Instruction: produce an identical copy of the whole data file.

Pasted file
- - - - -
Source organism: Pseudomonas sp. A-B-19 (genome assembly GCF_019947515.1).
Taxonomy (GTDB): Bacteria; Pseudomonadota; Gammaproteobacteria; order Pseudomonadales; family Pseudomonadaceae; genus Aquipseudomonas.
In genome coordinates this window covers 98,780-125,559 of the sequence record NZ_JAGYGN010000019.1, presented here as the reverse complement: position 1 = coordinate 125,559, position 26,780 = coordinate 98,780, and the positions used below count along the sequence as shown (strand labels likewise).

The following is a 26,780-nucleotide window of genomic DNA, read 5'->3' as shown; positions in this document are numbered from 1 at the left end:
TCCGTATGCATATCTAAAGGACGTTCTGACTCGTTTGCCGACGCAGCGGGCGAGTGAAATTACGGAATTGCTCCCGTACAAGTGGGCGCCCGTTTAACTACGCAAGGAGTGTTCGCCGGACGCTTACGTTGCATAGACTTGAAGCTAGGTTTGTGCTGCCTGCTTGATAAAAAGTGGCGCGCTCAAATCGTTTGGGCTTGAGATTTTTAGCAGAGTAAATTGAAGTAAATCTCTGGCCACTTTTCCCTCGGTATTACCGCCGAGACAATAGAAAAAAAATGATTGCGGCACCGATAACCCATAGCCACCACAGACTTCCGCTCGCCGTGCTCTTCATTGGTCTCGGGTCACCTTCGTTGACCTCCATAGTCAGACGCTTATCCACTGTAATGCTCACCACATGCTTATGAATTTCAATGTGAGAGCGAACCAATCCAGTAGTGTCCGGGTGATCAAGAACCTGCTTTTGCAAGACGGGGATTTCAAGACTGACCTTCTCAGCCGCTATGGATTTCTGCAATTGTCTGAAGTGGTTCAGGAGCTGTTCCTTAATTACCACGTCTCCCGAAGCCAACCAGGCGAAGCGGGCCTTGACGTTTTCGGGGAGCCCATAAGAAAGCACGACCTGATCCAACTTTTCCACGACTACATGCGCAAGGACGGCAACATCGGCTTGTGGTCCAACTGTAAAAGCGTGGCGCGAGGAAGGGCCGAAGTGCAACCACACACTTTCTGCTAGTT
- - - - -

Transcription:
Source organism: Pseudomonas sp. A-B-19 (genome assembly GCF_019947515.1).
Taxonomy (GTDB): Bacteria; Pseudomonadota; Gammaproteobacteria; order Pseudomonadales; family Pseudomonadaceae; genus Aquipseudomonas.
In genome coordinates this window covers 98,780-125,559 of the sequence record NZ_JAGYGN010000019.1, presented here as the reverse complement: position 1 = coordinate 125,559, position 26,780 = coordinate 98,780, and the positions used below count along the sequence as shown (strand labels likewise).

The following is a 26,780-nucleotide window of genomic DNA, read 5'->3' as shown; positions in this document are numbered from 1 at the left end:
TCCGTATGCATATCTAAAGGACGTTCTGACTCGTTTGCCGACGCAGCGGGCGAGTGAAATTACGGAATTGCTCCCGTACAAGTGGGCGCCCGTTTAACTACGCAAGGAGTGTTCGCCGGACGCTTACGTTGCATAGACTTGAAGCTAGGTTTGTGCTGCCTGCTTGATAAAAAGTGGCGCGCTCAAATCGTTTGGGCTTGAGATTTTTAGCAGAGTAAATTGAAGTAAATCTCTGGCCACTTTTCCCTCGGTATTACCGCCGAGACAATAGAAAAAAAATGATTGCGGCACCGATAACCCATAGCCACCACAGACTTCCGCTCGCCGTGCTCTTCATTGGTCTCGGGTCACCTTCGTTGACCTCCATAGTCAGACGCTTATCCACTGTAATGCTCACCACATGCTTATGAATTTCAATGTGAGAGCGAACCAATCCAGTAGTGTCCGGGTGATCAAGAACCTGCTTTTGCAAGACGGGGATTTCAAGACTGACCTTCTCAGCCGCTATGGATTTCTGCAATTGTCTGAAGTGGTTCAGGAGCTGTTCCTTAATTACCACGTCTCCCGAAGCCAACCAGGCGAAGCGGGCCTTGACGTTTTCGGGGAGCCCATAAGAAAGCACGACCTGATCCAACTTTTCCACGACTACATGCGCAAGGACGGCAACATCGGCTTGTGGTCCAACTGTAAAAGCGTGGCGCGAGGAAGGGCCGAAGTGCAACCACACACTTTCTGCTAGTT